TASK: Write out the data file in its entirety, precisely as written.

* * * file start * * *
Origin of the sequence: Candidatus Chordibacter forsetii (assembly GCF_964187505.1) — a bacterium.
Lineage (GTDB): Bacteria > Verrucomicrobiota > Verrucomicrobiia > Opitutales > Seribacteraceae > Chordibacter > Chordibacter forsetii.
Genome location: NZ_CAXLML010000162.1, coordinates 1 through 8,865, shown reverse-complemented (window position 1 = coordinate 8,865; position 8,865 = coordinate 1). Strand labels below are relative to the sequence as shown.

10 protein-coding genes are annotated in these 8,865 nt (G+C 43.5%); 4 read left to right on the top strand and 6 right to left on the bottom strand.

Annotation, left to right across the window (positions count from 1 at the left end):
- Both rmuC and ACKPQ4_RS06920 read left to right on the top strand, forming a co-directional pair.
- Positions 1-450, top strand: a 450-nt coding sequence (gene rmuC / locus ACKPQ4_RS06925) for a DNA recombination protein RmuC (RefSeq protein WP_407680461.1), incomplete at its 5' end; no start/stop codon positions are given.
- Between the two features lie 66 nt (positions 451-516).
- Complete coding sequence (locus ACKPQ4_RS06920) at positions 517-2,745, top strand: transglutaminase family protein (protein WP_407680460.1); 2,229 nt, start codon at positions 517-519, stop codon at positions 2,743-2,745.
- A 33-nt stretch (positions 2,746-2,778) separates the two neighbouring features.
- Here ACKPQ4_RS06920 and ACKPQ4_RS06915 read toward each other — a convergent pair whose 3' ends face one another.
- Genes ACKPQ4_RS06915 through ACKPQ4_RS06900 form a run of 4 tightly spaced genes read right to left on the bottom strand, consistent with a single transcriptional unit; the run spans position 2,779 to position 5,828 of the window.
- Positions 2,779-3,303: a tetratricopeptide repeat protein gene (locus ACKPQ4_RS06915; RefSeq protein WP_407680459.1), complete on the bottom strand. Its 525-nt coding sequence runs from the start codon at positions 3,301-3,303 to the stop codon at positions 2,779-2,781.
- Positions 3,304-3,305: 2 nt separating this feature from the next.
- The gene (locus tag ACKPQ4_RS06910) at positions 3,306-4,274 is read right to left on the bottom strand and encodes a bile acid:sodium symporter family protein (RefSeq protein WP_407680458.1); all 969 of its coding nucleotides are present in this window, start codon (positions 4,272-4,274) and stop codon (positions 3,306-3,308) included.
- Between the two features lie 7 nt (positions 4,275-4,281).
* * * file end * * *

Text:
Origin of the sequence: Candidatus Chordibacter forsetii (assembly GCF_964187505.1) — a bacterium.
Lineage (GTDB): Bacteria > Verrucomicrobiota > Verrucomicrobiia > Opitutales > Seribacteraceae > Chordibacter > Chordibacter forsetii.
Genome location: NZ_CAXLML010000162.1, coordinates 1 through 8,865, shown reverse-complemented (window position 1 = coordinate 8,865; position 8,865 = coordinate 1). Strand labels below are relative to the sequence as shown.

10 protein-coding genes are annotated in these 8,865 nt (G+C 43.5%); 4 read left to right on the top strand and 6 right to left on the bottom strand.

Annotation, left to right across the window (positions count from 1 at the left end):
- Both rmuC and ACKPQ4_RS06920 read left to right on the top strand, forming a co-directional pair.
- Positions 1-450, top strand: a 450-nt coding sequence (gene rmuC / locus ACKPQ4_RS06925) for a DNA recombination protein RmuC (RefSeq protein WP_407680461.1), incomplete at its 5' end; no start/stop codon positions are given.
- Between the two features lie 66 nt (positions 451-516).
- Complete coding sequence (locus ACKPQ4_RS06920) at positions 517-2,745, top strand: transglutaminase family protein (protein WP_407680460.1); 2,229 nt, start codon at positions 517-519, stop codon at positions 2,743-2,745.
- A 33-nt stretch (positions 2,746-2,778) separates the two neighbouring features.
- Here ACKPQ4_RS06920 and ACKPQ4_RS06915 read toward each other — a convergent pair whose 3' ends face one another.
- Genes ACKPQ4_RS06915 through ACKPQ4_RS06900 form a run of 4 tightly spaced genes read right to left on the bottom strand, consistent with a single transcriptional unit; the run spans position 2,779 to position 5,828 of the window.
- Positions 2,779-3,303: a tetratricopeptide repeat protein gene (locus ACKPQ4_RS06915; RefSeq protein WP_407680459.1), complete on the bottom strand. Its 525-nt coding sequence runs from the start codon at positions 3,301-3,303 to the stop codon at positions 2,779-2,781.
- Positions 3,304-3,305: 2 nt separating this feature from the next.
- The gene (locus tag ACKPQ4_RS06910) at positions 3,306-4,274 is read right to left on the bottom strand and encodes a bile acid:sodium symporter family protein (RefSeq protein WP_407680458.1); all 969 of its coding nucleotides are present in this window, start codon (positions 4,272-4,274) and stop codon (positions 3,306-3,308) included.
- Between the two features lie 7 nt (positions 4,275-4,281).